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Our expert offers tips to help cancer patients and their family through the holiday season.

The hustle and bustle of the holiday season can cause extra stress and fatigue on a person, especially those undergoing treatment for cancer. An oncologist with Baylor College of Medicine offered tips to help cope with cancer during the holidays.

“I always tell my patients that just because they are going through cancer treatment, it doesn’t mean they cannot do what they want and enjoy the holidays,” said Dr. Julie Nangia, assistant professor in the Lester and Sue Smith Breast Center at BCM. “We talk about what they are looking forward to the most and ways to make that happen.”

The grueling side effects of chemotherapy, such as nausea and lack of energy, may present the biggest discomfort during the holidays, she said.

Discuss treatment options

“If possible, I will tell my patients they can delay chemotherapy for up to 1 week,” said Nangia. “Patients should discuss with their treating doctor if this is a possibility they are comfortable with, since it could prevent some of the discomfort they cause during the holidays.”

But if it’s not possible, there are a few other things that may help.

“A lot of people undergoing chemotherapy are at risk for infection, so travelling might be a problem,” she said. “Consider asking your family to come to you, instead of making the trip to them.”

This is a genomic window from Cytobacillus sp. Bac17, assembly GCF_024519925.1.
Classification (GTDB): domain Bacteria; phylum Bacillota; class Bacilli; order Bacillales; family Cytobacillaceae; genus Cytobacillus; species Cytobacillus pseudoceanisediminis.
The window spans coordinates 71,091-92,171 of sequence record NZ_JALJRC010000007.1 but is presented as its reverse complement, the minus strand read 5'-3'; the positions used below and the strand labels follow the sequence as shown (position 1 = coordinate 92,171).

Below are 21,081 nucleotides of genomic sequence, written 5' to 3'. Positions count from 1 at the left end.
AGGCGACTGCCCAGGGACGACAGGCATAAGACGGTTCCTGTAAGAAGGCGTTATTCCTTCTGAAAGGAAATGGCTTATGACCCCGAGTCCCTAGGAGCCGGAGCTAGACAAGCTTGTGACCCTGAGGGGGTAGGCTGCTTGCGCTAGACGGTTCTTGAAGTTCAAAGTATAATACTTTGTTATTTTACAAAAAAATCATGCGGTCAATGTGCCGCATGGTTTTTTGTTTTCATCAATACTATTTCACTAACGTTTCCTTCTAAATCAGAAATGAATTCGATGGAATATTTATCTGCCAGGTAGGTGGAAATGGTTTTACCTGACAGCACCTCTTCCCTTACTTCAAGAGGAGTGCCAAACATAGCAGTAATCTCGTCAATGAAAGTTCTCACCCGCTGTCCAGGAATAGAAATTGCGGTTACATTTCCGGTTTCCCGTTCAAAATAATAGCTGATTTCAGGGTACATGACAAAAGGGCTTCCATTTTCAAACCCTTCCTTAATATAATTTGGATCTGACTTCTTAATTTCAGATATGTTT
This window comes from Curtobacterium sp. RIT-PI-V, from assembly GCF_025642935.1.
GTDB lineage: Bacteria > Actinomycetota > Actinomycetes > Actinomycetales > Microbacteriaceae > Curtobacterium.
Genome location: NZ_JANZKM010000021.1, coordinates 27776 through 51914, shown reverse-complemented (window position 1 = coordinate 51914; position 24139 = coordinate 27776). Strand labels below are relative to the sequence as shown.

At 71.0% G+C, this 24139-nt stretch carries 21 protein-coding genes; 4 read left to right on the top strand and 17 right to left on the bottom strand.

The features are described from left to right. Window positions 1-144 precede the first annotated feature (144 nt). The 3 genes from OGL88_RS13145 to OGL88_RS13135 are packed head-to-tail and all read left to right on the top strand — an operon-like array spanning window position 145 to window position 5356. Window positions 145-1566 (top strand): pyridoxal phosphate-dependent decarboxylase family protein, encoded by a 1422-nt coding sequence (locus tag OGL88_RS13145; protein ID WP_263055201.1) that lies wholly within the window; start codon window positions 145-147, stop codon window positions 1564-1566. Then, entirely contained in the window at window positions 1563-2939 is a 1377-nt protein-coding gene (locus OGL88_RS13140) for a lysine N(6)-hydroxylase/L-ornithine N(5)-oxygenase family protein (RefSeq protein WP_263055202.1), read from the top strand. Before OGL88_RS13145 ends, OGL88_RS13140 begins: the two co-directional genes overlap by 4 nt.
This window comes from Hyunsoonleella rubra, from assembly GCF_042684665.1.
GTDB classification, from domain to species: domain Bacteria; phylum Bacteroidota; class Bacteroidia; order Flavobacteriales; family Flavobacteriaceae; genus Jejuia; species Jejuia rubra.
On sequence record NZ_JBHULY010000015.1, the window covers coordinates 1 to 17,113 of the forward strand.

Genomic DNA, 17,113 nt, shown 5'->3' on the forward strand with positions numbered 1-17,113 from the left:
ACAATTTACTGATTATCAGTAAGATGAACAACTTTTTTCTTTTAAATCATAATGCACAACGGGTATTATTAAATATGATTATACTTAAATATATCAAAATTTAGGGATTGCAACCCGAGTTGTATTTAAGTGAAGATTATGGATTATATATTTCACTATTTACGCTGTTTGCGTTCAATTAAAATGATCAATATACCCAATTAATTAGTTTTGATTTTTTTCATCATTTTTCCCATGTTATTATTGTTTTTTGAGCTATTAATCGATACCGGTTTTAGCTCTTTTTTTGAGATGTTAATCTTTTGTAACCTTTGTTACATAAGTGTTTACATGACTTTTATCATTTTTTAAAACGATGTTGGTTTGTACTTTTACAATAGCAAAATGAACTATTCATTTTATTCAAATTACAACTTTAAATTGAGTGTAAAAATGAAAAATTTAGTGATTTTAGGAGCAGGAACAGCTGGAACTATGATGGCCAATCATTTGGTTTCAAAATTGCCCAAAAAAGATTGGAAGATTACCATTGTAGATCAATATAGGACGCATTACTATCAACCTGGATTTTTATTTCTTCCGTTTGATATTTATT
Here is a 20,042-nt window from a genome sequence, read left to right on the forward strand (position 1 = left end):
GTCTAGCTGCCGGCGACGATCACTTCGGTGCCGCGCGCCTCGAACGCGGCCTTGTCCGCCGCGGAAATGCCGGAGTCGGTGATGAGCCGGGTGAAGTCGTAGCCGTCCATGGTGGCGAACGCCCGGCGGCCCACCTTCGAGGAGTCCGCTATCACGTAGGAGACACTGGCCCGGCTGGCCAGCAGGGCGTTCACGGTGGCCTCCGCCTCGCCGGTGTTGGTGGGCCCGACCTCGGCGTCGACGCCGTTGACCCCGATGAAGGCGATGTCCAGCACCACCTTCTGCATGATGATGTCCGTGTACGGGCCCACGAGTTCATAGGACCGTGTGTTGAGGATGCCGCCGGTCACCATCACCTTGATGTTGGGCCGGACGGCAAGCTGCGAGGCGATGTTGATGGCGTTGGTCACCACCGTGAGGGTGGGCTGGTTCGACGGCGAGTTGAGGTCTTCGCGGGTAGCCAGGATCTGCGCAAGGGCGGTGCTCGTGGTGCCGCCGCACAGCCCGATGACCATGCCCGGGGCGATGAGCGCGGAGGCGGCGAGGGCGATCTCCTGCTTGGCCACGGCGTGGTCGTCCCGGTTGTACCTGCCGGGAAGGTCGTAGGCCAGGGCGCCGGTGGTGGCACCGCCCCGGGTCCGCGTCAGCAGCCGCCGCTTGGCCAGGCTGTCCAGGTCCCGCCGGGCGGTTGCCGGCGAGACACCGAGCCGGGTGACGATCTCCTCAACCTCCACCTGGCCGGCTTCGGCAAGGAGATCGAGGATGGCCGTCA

She emphasized discussing the individual situation with your doctor to make the best and safest plan for potential travel.

Families of patients undergoing chemotherapy should take the best precautions to prevent spread of any infections to their loved ones, such as constant hand washing and safe food preparations, Nangia said. “If you have been exposed to an infection, it may not be the best idea to bring that exposure back to the oncology patient.”

Ask for help

Chemotherapy can also cause additional anxiety and depression. Support groups may be a good outlet to cope with this, especially at the holidays.

“It may be really hard for some people to ask for help, but do not be afraid to do so,” said Nangia. “Everyone needs a little help every now and then.”

She recommended visiting the American Cancer Society website to find a support group.

Little things may also help, such as eating peppermints and ginger to help with the nausea. Additionally, some research has shown ginseng may help with chemo-related fatigue, Nangia said.

“We always recommend keeping up with exercise – 3 to 5 hours a week – and to maintain a normal body mass index,” said Nangia. “But it’s ok for someone to have a few sweets and gain a few pounds during the holidays. It’s ok to indulge a little and cater to that sweet tooth while enjoying holiday festivities.”